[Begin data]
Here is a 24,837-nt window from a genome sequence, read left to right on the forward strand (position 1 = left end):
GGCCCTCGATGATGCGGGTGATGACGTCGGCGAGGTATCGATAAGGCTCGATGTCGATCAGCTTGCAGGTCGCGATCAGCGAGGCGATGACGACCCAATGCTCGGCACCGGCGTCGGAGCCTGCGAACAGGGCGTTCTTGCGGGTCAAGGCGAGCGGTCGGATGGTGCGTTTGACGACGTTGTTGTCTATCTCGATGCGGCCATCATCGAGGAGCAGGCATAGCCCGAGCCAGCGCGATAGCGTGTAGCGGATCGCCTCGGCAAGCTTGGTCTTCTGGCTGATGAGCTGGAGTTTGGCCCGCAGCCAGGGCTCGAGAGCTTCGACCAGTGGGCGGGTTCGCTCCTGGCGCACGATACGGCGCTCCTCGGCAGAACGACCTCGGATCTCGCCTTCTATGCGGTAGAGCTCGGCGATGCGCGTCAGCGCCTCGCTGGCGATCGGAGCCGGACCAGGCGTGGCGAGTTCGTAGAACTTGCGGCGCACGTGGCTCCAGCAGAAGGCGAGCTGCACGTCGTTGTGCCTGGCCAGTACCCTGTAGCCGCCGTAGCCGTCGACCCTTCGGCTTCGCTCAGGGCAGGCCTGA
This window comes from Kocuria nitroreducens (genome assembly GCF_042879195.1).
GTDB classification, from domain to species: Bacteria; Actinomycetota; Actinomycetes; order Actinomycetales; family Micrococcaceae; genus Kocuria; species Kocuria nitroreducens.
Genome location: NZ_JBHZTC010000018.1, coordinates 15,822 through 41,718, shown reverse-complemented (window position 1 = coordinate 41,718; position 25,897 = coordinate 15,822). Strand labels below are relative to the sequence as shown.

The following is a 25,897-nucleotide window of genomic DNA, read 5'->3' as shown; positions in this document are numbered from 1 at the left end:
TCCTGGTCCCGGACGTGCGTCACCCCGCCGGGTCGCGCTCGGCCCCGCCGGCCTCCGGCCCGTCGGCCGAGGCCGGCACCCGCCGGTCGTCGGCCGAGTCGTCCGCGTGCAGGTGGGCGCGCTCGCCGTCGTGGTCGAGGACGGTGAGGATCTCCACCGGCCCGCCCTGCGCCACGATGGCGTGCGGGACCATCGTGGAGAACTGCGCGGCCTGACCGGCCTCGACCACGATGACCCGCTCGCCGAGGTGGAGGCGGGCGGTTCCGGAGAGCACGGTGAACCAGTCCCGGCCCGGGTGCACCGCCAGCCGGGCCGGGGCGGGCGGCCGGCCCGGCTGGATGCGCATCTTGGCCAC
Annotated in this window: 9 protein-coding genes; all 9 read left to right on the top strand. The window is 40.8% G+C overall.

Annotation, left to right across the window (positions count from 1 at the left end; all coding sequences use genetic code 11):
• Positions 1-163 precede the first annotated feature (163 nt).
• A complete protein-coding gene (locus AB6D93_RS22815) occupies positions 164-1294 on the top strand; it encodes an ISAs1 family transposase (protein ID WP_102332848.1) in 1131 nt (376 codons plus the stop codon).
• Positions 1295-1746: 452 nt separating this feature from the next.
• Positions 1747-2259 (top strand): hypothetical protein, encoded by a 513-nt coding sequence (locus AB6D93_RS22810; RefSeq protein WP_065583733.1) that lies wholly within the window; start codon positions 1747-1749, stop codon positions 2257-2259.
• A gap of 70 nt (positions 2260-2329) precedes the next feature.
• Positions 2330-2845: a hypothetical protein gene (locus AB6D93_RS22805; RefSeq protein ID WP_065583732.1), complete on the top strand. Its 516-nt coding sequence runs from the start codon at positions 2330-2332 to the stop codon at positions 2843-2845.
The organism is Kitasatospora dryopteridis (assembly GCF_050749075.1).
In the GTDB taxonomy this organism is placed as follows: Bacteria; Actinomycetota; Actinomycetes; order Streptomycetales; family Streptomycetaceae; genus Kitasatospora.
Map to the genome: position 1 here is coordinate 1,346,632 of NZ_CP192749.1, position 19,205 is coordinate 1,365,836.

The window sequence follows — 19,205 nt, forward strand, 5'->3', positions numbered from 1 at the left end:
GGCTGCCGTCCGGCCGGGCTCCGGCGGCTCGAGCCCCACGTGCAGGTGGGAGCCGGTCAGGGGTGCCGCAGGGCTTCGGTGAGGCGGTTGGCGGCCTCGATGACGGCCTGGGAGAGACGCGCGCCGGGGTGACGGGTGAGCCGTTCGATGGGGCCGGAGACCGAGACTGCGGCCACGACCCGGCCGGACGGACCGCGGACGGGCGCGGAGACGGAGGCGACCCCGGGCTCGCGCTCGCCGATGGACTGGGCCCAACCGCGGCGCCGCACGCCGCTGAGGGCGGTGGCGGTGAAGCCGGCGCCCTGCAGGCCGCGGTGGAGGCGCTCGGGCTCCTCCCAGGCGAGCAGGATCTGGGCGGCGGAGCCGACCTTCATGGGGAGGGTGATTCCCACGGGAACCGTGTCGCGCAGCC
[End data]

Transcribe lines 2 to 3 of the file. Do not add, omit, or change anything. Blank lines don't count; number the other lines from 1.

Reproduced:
GGCCCTCGATGATGCGGGTGATGACGTCGGCGAGGTATCGATAAGGCTCGATGTCGATCAGCTTGCAGGTCGCGATCAGCGAGGCGATGACGACCCAATGCTCGGCACCGGCGTCGGAGCCTGCGAACAGGGCGTTCTTGCGGGTCAAGGCGAGCGGTCGGATGGTGCGTTTGACGACGTTGTTGTCTATCTCGATGCGGCCATCATCGAGGAGCAGGCATAGCCCGAGCCAGCGCGATAGCGTGTAGCGGATCGCCTCGGCAAGCTTGGTCTTCTGGCTGATGAGCTGGAGTTTGGCCCGCAGCCAGGGCTCGAGAGCTTCGACCAGTGGGCGGGTTCGCTCCTGGCGCACGATACGGCGCTCCTCGGCAGAACGACCTCGGATCTCGCCTTCTATGCGGTAGAGCTCGGCGATGCGCGTCAGCGCCTCGCTGGCGATCGGAGCCGGACCAGGCGTGGCGAGTTCGTAGAACTTGCGGCGCACGTGGCTCCAGCAGAAGGCGAGCTGCACGTCGTTGTGCCTGGCCAGTACCCTGTAGCCGCCGTAGCCGTCGACCCTTCGGCTTCGCTCAGGGCAGGCCTGA
This window comes from Kocuria nitroreducens (genome assembly GCF_042879195.1).